Have you wondered what the meaning of a word is? I do that all the time over here in China. I imagine that everyone that is learning a new language wonders what a word means, how to use it, and when not to use it.
At some point in learning a language you become ‘conversational’ and can get along in conversations with people who are native speakers of the language. Certainly you may not understand all the words that you hear but you can piece together the conversation enough to know basically what they are talking about. It is that point of the learning process that would allow you to really begin to learn how to speak the language not so much by studying the language but by practicing the language.
I experience that every day with the people I work with that are ESL Chinese. These co-workers work with me and have questions that I am the expert on and will ask me questions in English since my Chinese isn’t good enough to do it any other way. They come to me and ask me what they should do and how they should complete some task. I realize that they are probably spending as much time thinking about what to say and how to say it before they come to see me as they are actually taking to ask me the question. I hope they know that I sympathize with their challenge. I do the same thing every time I go out, every time I meet someone for the first time, every time I have to tell the driver where I want to go or what time to pick me up. I repeat over in my mind at least once what I am going to try to say.
When we begin to learn a language through conversation we have many challenges. One of the challenges with learning language in these kinds of interactions is the words you learn may have unique meanings because of context. This is particularly challenging for me in Chinese since there are so many meanings for each sound. Remember that there are only a few hundred sounds (syllables) in the Chinese language and even with the addition of tonation it is still a small vocabulary. So how that sound and associated tone is used can mean significant differences to the meaning, even native speakers have problems with this so it isn’t just the laowai (Foreigners) that get in trouble with this.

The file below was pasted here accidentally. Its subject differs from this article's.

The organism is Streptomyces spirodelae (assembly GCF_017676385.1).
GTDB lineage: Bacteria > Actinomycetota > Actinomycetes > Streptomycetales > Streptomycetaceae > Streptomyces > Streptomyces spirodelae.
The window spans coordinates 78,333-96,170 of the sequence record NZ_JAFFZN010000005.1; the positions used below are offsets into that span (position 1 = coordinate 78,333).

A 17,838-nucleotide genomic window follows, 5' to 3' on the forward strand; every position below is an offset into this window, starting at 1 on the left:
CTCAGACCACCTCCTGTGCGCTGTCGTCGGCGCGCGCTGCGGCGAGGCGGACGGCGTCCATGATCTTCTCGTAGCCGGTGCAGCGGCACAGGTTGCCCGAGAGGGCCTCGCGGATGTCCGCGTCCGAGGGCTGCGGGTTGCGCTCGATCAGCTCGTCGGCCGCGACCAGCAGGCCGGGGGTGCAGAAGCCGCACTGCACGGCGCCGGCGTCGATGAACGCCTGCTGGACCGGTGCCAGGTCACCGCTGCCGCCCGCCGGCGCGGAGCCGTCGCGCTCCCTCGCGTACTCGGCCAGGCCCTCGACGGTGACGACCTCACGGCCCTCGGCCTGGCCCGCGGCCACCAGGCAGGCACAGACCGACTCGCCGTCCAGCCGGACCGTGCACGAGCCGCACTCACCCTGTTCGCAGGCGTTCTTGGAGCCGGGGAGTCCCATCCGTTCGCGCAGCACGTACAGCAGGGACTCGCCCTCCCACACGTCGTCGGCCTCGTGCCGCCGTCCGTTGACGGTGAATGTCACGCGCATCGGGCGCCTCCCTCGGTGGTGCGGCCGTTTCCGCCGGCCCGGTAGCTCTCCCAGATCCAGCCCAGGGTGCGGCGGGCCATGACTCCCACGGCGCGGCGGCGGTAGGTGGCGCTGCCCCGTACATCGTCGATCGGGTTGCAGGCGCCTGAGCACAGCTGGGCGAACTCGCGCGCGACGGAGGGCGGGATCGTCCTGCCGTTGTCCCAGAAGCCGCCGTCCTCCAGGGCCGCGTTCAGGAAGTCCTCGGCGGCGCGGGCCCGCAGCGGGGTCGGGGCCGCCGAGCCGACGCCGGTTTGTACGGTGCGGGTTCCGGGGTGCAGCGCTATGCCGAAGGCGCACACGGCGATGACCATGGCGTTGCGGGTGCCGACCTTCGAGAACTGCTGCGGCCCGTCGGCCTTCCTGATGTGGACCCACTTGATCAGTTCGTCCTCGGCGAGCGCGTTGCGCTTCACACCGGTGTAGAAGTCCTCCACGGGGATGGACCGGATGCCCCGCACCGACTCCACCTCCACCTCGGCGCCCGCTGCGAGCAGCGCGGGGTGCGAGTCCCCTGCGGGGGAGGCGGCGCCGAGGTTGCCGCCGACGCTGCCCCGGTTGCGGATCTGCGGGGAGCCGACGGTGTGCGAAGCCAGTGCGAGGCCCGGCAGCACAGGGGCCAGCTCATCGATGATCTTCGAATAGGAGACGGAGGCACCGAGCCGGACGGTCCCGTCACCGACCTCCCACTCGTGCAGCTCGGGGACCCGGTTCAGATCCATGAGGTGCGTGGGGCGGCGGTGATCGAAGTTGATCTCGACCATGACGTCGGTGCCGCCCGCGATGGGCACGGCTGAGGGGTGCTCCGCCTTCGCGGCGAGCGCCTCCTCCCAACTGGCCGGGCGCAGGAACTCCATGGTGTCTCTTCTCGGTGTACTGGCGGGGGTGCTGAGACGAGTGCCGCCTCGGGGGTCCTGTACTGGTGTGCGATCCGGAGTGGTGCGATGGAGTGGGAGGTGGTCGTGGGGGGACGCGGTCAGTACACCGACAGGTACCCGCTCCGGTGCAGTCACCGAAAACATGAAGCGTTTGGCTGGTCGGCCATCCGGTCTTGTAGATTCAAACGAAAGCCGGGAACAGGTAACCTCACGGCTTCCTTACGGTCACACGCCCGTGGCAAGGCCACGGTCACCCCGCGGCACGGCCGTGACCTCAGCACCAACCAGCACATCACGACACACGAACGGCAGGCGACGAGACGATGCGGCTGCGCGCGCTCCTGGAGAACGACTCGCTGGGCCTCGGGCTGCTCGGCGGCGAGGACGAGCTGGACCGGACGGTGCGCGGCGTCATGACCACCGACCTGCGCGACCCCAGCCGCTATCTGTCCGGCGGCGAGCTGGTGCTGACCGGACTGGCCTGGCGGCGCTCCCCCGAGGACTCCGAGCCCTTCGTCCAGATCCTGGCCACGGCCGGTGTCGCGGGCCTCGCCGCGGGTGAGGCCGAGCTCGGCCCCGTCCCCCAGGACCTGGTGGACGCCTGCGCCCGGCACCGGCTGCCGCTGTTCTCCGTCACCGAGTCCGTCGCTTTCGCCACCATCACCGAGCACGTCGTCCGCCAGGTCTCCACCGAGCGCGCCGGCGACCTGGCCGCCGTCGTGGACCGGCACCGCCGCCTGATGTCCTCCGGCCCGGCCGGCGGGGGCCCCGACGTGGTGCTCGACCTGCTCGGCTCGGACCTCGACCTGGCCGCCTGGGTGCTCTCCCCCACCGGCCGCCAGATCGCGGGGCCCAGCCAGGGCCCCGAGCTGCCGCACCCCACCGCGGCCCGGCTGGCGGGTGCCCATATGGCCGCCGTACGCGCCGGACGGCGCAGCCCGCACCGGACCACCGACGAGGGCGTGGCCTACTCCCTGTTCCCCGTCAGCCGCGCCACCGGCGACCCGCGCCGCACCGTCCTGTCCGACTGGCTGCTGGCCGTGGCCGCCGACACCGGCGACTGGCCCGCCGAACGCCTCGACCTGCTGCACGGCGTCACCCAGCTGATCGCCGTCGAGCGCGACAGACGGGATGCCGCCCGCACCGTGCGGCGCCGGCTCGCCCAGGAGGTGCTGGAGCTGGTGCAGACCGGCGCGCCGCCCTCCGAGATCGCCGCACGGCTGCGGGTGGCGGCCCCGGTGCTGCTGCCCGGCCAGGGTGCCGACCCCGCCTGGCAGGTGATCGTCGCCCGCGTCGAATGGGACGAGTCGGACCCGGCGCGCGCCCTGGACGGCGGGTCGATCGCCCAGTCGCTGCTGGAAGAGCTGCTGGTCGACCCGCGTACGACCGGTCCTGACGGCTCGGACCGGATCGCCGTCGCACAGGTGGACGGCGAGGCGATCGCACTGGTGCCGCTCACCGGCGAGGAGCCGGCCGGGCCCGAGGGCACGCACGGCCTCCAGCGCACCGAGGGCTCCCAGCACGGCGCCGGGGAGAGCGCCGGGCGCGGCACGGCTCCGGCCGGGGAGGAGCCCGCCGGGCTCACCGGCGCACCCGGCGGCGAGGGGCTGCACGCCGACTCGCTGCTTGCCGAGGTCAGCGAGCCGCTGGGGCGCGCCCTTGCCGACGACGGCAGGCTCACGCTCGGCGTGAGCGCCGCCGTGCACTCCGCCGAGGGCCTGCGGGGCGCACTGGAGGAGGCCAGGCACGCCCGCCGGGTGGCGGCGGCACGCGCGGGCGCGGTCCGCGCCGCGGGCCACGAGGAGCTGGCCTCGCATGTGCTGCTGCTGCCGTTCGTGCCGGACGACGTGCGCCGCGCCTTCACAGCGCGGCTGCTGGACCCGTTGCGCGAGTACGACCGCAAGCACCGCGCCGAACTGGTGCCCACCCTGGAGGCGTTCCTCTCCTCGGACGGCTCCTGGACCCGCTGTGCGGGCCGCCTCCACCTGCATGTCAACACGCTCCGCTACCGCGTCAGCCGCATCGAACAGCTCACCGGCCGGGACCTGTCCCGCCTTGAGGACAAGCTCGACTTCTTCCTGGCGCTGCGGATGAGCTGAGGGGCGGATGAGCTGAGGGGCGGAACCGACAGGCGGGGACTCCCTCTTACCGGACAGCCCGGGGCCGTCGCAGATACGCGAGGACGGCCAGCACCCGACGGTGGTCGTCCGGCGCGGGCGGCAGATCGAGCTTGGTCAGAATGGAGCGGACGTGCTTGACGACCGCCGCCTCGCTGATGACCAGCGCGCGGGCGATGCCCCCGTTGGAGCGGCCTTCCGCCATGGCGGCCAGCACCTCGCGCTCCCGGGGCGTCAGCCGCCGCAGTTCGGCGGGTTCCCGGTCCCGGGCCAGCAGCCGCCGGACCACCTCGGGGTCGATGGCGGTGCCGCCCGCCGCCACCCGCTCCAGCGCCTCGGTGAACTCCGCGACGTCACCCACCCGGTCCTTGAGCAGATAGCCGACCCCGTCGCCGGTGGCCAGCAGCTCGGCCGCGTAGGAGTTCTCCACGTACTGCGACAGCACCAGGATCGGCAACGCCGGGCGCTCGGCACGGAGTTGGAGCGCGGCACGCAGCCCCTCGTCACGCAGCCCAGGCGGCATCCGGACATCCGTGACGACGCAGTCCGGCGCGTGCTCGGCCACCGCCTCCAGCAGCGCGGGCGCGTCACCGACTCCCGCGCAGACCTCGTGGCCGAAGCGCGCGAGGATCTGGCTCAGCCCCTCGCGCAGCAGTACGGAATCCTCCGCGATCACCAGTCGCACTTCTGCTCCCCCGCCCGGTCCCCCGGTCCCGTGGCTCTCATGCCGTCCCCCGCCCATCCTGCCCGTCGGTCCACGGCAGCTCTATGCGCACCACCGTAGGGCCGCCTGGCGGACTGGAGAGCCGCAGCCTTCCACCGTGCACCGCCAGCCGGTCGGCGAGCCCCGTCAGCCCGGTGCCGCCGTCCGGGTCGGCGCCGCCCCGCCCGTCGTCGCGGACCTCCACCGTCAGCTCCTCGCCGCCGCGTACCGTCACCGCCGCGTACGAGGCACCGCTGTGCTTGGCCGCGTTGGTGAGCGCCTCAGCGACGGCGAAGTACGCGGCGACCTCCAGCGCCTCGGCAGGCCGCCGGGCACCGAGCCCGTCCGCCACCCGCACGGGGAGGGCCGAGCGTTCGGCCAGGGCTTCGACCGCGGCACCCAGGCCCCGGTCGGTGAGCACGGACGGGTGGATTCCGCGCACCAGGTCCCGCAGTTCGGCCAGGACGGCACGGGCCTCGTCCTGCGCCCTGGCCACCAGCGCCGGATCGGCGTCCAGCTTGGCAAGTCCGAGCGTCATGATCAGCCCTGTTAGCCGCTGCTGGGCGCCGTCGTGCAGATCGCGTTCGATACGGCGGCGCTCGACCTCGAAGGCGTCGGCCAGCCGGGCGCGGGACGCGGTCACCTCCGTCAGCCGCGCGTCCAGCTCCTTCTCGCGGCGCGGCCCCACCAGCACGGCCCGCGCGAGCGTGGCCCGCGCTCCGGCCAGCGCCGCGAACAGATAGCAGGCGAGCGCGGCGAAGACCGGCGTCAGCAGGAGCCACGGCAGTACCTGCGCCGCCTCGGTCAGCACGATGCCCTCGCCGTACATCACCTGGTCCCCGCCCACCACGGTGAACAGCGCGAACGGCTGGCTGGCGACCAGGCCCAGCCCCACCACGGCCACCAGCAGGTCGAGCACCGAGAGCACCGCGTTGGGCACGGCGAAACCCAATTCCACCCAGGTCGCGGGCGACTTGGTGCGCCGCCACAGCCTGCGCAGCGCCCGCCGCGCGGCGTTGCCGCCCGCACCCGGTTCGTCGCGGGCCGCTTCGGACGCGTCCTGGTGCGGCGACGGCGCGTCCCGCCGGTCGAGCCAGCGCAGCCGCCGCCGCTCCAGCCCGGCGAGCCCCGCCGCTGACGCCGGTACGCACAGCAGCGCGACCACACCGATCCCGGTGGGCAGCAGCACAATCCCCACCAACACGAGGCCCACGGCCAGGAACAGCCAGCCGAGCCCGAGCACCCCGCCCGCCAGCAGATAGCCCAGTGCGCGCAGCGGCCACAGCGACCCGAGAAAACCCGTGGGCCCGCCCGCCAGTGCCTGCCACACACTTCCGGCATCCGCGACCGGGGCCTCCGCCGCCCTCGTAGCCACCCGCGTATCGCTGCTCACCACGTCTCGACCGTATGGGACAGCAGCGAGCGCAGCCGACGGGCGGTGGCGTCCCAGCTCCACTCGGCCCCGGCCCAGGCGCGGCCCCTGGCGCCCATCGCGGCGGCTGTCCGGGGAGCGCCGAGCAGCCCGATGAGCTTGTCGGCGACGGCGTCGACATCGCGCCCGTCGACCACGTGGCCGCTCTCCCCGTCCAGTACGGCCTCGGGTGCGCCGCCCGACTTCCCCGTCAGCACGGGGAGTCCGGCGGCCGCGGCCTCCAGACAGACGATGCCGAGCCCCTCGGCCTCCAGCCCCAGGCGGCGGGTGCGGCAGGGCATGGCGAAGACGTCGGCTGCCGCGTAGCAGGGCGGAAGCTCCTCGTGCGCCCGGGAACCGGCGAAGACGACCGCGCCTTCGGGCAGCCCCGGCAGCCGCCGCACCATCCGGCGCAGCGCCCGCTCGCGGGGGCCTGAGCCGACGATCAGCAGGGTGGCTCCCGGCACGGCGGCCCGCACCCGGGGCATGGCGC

I am occasionally reminded that those learning English have the same problems with meaning. The situation that I am in here in China is also very unique for the majority of Chinese workers. It is not very often that they will be an environment where they will work and communicate with so many English-speaking foreigners. So they really do get to practice their English more than most Chinese workers do.
While they probably do learn some new words from the conversations we have, most of those are the really nuclear terminology kinds of things. While it is rare, we occasionally will have a new word that they haven’t learned as some point outside of work. What I realized the other day is that some of the words they have learned the meaning for may not be the standard meaning that a native speaker might have. The use of the word in a regular context by a native speaker might really confuse them.
An example from the past few weeks – Dysfunctional; a term most of us that are native speakers use in a business environment. It usually is understood to be a routine word about organizational relationships and how they don’t align to take full advantage of each expertise. However, if you are learning the language and vocabulary from TV and other mass media that is heavily influenced by advertisements, it is most likely not used in that context. In fact, my friends have never heard the word used outside of those normal advertizing mediums. Their only exposure to the word before has been in medical and drug advertisements.
It goes to prove that communications is much more than the words you say. It is important to pay attention to your “audience” to make sure that they know what you mean. When you see that puzzled look on their face, don’t just brush it off; stop and make sure that you have communicated clearly.
I think that they all understood why I laughed when I finally understood what the problem was. I certainly had to explain what the word meant in this context and that we weren’t talking about “THAT DYSFUNCTIONAL”. While Erectile Dysfunction is not something to laugh at for those that experience it, it is certainly not the usual topic of discussion in business meetings in the Nuclear Power Industry; at least not in the meetings that I normally attend. Glad that we got that cleared up.